By the time she was on the podium, she couldn't even think about how well she was speaking German – only about how everything else was coming across.

High tea and bagpipes

“They had high tea for me, specifically for me, but I couldn't eat a single thing. I was so scared because of my lipstick on the cup, so I had one sip and I kept moving it around to the other side so the camera wouldn't see!” Victoria said, laughing uproariously.

“I didn't have any of the sandwiches or anything at all.”

She shivered her way through hours of cold weather and rain, maintaining her stiff upper lip despite her flimsy summer dress and enjoying some "typically British" bagpipes, children from the British international school singing, and an Australian woman impersonating Elizabeth II.

"They were asking which hand the Queen puts her handbag on, what kind of activities she does, how does she keep fit, how does she feel about coming to Germany, things like that. What do the young people think about the Queen, and so on."

In the end, things went swimmingly - in part just because being British in Germany can often be an easy ride.

“Being British in Germany is a big deal. I think we get more respect than other English-speaking nationalities,” she pointed out as some justification for her strenuous efforts to keep up appearances.

“We love each other and we dislike each other, but the thing that they love is the monarchy. They don't like the sport, the food, the language, possibly, but there's a lot of respect for the Queen.”

And the Berliners didn't disappoint with their welcome for Her Maj'.

“The red carpet came out, lots of people who weren't even into the Queen were asking about the visit, I published the schedule the embassy sent out and people were sending in more information, I got a lot of help from people who were interested,” Victoria said.

SEE ALSO: Crowds turn out for 'first chance' to see Queen

“I wouldn't have expected anything less from German people. If they're gonna lay the red carpet they'll lay the red carpet.”

A more modern kind of British

But there's a serious contrast between the attraction of the dated, fussy and aristocratic world inhabited by the monarch and the reason why Victoria ended up on Berliners' TV screens.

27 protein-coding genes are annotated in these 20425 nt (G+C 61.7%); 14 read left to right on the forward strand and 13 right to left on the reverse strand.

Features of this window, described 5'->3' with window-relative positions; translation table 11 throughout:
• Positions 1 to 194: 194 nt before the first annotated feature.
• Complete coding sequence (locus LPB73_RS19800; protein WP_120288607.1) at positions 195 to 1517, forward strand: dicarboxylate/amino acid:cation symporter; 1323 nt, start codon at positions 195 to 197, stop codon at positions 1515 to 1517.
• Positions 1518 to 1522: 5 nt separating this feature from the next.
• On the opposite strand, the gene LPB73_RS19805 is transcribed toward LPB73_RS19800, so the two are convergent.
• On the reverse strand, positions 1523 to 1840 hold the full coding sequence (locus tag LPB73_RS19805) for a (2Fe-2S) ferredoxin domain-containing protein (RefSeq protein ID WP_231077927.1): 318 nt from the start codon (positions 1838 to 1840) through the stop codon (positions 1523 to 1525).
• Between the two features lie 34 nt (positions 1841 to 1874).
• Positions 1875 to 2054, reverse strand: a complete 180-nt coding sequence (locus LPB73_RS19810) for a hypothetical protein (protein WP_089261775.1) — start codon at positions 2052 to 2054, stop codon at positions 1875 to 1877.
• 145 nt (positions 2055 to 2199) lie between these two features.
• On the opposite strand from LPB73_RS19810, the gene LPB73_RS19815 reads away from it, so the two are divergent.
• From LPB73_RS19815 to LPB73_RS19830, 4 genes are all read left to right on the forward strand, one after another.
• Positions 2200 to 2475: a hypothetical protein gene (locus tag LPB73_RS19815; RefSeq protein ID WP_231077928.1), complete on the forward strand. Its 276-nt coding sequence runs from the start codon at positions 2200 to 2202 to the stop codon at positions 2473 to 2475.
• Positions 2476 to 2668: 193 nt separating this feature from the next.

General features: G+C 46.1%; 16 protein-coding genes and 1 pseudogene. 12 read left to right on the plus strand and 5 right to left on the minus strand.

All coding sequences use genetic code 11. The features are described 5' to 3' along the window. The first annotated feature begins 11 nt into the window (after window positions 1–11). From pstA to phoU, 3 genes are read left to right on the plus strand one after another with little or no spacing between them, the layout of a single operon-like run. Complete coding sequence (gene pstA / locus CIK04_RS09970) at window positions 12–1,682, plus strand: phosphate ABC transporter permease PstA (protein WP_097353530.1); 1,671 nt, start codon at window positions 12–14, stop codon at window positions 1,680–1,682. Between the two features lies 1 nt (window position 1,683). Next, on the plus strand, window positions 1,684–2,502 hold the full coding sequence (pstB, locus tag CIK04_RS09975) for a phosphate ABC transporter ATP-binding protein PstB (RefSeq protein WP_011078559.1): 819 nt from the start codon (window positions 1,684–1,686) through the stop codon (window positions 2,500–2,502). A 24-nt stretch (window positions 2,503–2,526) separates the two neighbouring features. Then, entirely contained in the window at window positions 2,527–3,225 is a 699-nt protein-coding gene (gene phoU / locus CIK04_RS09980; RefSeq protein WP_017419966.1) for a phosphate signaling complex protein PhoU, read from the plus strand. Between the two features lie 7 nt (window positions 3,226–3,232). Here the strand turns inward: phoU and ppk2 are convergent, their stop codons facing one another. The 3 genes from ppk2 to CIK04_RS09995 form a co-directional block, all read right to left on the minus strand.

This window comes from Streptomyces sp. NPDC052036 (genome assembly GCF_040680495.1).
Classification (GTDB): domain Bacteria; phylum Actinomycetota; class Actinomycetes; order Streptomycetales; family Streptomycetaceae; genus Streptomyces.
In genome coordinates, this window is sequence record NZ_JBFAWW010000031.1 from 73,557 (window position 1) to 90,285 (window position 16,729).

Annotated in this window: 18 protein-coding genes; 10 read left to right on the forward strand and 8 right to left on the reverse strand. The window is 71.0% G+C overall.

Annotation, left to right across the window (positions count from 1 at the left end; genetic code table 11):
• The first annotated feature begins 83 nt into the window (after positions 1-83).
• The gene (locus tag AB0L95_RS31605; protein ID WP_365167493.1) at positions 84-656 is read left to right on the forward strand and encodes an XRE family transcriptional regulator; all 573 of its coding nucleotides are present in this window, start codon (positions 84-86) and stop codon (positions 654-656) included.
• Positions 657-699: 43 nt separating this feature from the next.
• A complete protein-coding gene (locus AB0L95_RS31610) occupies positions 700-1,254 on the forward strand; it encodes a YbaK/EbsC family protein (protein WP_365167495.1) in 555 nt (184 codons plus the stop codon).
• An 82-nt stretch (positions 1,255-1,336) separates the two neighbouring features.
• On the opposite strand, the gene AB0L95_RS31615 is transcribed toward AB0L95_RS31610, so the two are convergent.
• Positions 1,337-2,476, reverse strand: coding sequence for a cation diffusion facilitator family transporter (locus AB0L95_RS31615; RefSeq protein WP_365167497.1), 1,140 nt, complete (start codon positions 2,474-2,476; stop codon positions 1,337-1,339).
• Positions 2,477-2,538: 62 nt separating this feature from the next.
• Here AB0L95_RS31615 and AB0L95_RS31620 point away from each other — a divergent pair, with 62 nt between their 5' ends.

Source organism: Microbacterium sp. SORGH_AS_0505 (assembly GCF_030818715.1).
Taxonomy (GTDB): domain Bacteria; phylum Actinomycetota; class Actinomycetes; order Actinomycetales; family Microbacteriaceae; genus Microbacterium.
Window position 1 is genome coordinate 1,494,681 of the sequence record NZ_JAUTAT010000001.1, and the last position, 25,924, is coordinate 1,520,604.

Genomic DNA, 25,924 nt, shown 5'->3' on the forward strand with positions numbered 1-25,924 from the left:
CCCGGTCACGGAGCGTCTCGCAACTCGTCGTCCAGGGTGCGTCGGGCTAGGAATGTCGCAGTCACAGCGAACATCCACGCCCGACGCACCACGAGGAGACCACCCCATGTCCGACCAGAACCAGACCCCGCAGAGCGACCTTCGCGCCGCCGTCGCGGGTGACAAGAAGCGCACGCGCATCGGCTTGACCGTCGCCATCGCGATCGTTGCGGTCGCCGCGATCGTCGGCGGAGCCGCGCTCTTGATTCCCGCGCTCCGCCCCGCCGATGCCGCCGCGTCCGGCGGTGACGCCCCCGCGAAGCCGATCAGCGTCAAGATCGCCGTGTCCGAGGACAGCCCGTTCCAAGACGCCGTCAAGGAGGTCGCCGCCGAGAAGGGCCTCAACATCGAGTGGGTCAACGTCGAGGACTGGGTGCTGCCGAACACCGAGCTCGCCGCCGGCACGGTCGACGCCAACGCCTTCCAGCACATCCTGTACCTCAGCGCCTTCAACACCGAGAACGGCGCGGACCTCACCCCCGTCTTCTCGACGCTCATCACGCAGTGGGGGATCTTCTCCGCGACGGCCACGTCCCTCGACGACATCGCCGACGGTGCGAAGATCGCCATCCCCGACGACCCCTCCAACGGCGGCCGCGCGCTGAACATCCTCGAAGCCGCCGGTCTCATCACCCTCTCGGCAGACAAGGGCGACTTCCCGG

“I'm something a little different, a little bit more modern, the new Britain,” Victoria suggested.

“And it absolutely had to do with my being black. That opens every door.

“Here I am absolutely special, in a positive way. First of all, I'm British, that's a big plus there, secondly I'm dark-skinned and not a lot of people within that sphere [of the media] happen to be the same colour. Three, I'm well-spoken – that doesn't hurt either. And then I'm female, that helps – and the combination, why not?”

The irony is that the woman the TV producers picked as their archetypal modern Brit has absolutely no interest in going back to the UK.

“When you live abroad for a large amount of time, it's enormously difficult to live in England.

“When I lived in Prague, I actually said I was leaving for six weeks and came back two years later. I went back home and I couldn't settle,” she explained.

Born and bred in Manchester, with a trace of Mancunian still lingering in her pronunciations of the words “mum” or “butter”, it was a fateful visit to the north of England that set Victoria's heart against moving home.

“My family are wonderful, but the thing is I don't have friends in the north, all my friends are in the south or they're across the world somewhere.

“And I went to visit a family friend, and this woman spent two hours talking about her washing machine, and that's when I thought, that is it. That is it. I'm not doing this.”

A Brit at heart

But despite her love of the great wide world – and Berlin, and her German husband and dual-nationality son – Victoria will always feel herself a Brit at heart.

“Britain is still my country and I make no qualms about that. I'm still British, even when I got married I would never change my nationality, never in a million years.”

She still goes back every year, bringing her son to visit different parts of the UK she has known and loved, and hopes one day to send him to school there for a year.

“The full English experience,” Victoria declared, “uniform, private school, then come back and see how good you've got it in Berlin.”

As for her own future, Victoria is confident that she can accomplish anything she sets her mind to.

“This has shown what I can do. I've been surprised with myself, because I've had to speak in German on live TV. I'm not trained, I'm not an actor, it was just, let's talk, don't be too nervous, let's do it.

“I'm sure there's gonna be someone, somewhere, who'll say, you know what, we like her, we should do something.”